• \$\begingroup\$ @Asmyldof no worries. I totally understand where you were coming from. \$\endgroup\$ – Tom Carpenter Jun 30 '18 at 8:24
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You'll need a h*ll of a lot of heat to get that solder to melt, that's by design, all those vias and probably 2oz or greater copper thickness is designed to spread the heat.

An air gun probably isn't going to be enough. There are specialized rework tools, but for a few you might want to try a BIG soldering iron, say in the 120W range, after preheating it to 100'C.

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  • \$\begingroup\$ 1oz copper on the board, but we did place a lot of vias on this board - there is normally a large heatsink on the reverse side (I've removed it during this rework). I have a 120W soldering iron to hand (Weller WXP120), and just tried it. Even leaving it on the copper slug for a good couple of minutes at 380*C (board hot enough that solder on the RS1 pad in the picture was wet), the slug won't budge. \$\endgroup\$ – Tom Carpenter Jun 29 '18 at 13:09
  • \$\begingroup\$ @TomCarpenter: Have you tried adding leaded solder and watch if that solder stays molten, alloys with the existing one, or solidifies? \$\endgroup\$ – PlasmaHH Jun 29 '18 at 13:12
  • \$\begingroup\$ Along with @PlasmaHH's comment, do you have any low-melting point alloy such as "Fast Chip"? \$\endgroup\$ – Spehro Pefhany Jun 29 '18 at 13:18
  • \$\begingroup\$ @PlasmaHH I've tried with some leaded solder, and no change. The solder has appeared to mix with the existing solder remaining molten, but still no luck removing the slug. After cooling the solder is very shiny if that helps. \$\endgroup\$ – Tom Carpenter Jun 29 '18 at 13:22
  • \$\begingroup\$ @TomCarpenter: Remaining molten is what counts. If it is and a pair of pliers won't get it off there, it is bond to the pad in some other way. This is weird but not impossible, it may have welded in one way or another, so soldering is not an option. I have had to remove some things with a mini (cnc) mill. \$\endgroup\$ – PlasmaHH Jun 29 '18 at 13:33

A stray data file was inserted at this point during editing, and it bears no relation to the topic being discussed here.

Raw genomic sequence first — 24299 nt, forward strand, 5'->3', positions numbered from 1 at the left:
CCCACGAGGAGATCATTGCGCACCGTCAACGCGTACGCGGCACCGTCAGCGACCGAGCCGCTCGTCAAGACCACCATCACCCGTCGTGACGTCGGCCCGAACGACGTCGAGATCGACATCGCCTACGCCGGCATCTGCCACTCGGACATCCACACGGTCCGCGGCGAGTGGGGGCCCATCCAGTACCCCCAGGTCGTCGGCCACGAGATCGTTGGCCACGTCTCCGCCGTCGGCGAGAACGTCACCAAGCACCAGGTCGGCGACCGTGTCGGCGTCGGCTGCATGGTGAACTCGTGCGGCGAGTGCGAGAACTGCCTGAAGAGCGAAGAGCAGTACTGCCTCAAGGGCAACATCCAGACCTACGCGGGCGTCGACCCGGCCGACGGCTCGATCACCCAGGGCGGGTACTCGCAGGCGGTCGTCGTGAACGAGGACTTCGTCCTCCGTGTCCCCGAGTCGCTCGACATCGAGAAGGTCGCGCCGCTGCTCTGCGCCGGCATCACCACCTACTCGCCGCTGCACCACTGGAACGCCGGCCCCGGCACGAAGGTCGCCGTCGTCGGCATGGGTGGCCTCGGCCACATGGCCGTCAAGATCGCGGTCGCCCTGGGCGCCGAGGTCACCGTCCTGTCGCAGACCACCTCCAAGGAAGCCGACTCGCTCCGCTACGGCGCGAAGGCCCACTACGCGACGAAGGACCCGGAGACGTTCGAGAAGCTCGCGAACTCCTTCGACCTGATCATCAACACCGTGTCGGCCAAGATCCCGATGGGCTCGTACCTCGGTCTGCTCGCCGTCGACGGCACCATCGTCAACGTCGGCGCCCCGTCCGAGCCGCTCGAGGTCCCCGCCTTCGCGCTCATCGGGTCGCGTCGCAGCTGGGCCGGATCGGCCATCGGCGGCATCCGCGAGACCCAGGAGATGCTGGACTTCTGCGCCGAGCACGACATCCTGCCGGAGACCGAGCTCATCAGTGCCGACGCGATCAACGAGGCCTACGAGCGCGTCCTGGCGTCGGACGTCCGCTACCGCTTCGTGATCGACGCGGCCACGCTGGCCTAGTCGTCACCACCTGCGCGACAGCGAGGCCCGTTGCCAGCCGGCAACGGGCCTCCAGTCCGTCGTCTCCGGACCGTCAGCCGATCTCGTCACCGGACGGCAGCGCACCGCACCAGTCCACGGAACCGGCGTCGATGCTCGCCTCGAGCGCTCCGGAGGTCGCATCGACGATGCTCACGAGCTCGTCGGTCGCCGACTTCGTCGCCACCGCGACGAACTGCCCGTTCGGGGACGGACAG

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The lead frame is basically just a solid chunk of copper, and in the process of trying to desolder it, I ended up just tinning the copper slug.

It dawned upon me that as it is copper an a decent heat conductor, I might as well just try to solder a new diode straight on top of the old lead frame.

Soldered On Top

A little bit crooked, but seems to have gone on OK. Managed to build up a bump of solder on the smaller pad to match the height of the copper slug. Then used the hot air gun and flux to get the solder to connect up nicely to the diode pads.

Doesn't really answer the question of how to remove the lead frame, but it does get me to the stage of having a diode reattached. Just need to power it up and give it a spin.

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  • \$\begingroup\$ +1 Looks feasible enough. \$\endgroup\$ – Spehro Pefhany Jun 29 '18 at 21:05